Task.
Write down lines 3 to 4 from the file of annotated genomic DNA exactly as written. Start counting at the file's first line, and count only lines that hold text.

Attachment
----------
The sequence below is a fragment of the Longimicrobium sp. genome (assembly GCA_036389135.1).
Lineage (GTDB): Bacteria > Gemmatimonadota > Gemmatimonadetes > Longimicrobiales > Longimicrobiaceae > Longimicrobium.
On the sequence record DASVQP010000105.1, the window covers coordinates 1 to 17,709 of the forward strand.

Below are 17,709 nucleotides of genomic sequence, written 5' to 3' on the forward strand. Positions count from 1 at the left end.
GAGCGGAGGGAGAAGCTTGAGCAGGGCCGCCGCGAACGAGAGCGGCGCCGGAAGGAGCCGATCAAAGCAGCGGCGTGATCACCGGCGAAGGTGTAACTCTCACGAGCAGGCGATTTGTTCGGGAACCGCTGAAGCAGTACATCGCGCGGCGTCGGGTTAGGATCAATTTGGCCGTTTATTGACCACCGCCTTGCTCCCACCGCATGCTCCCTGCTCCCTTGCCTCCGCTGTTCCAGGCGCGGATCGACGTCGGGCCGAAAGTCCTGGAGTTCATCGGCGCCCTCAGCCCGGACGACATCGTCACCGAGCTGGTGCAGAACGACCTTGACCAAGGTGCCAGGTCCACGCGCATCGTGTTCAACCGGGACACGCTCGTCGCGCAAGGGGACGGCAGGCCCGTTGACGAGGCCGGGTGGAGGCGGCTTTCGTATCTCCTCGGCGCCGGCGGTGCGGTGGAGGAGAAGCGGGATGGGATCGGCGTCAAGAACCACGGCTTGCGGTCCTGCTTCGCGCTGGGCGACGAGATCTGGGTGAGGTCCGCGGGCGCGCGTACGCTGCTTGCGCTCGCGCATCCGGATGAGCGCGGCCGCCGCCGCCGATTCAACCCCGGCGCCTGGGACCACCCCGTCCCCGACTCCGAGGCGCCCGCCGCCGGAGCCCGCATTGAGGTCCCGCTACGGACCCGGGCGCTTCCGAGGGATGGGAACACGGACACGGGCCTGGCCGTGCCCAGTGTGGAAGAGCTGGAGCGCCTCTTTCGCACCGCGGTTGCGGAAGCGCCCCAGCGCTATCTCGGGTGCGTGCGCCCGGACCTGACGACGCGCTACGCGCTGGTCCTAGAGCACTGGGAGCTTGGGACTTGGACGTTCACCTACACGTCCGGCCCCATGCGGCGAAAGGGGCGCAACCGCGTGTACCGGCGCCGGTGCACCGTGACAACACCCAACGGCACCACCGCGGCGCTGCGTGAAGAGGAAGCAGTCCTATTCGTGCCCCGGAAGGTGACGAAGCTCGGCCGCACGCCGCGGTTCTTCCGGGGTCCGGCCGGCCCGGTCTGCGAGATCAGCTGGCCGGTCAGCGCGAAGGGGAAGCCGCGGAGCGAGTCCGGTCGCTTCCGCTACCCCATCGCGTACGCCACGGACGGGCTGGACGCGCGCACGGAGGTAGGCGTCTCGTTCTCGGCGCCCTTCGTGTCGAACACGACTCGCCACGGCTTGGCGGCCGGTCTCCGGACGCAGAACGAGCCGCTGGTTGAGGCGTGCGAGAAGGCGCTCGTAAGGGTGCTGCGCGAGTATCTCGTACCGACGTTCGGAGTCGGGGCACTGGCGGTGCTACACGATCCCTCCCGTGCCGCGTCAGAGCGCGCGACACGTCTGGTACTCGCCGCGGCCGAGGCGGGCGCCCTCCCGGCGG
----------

On the sequence record DASVQP010000105.1, the window covers coordinates 1 to 17,709 of the forward strand.

Below are 17,709 nucleotides of genomic sequence, written 5' to 3' on the forward strand. Positions count from 1 at the left end.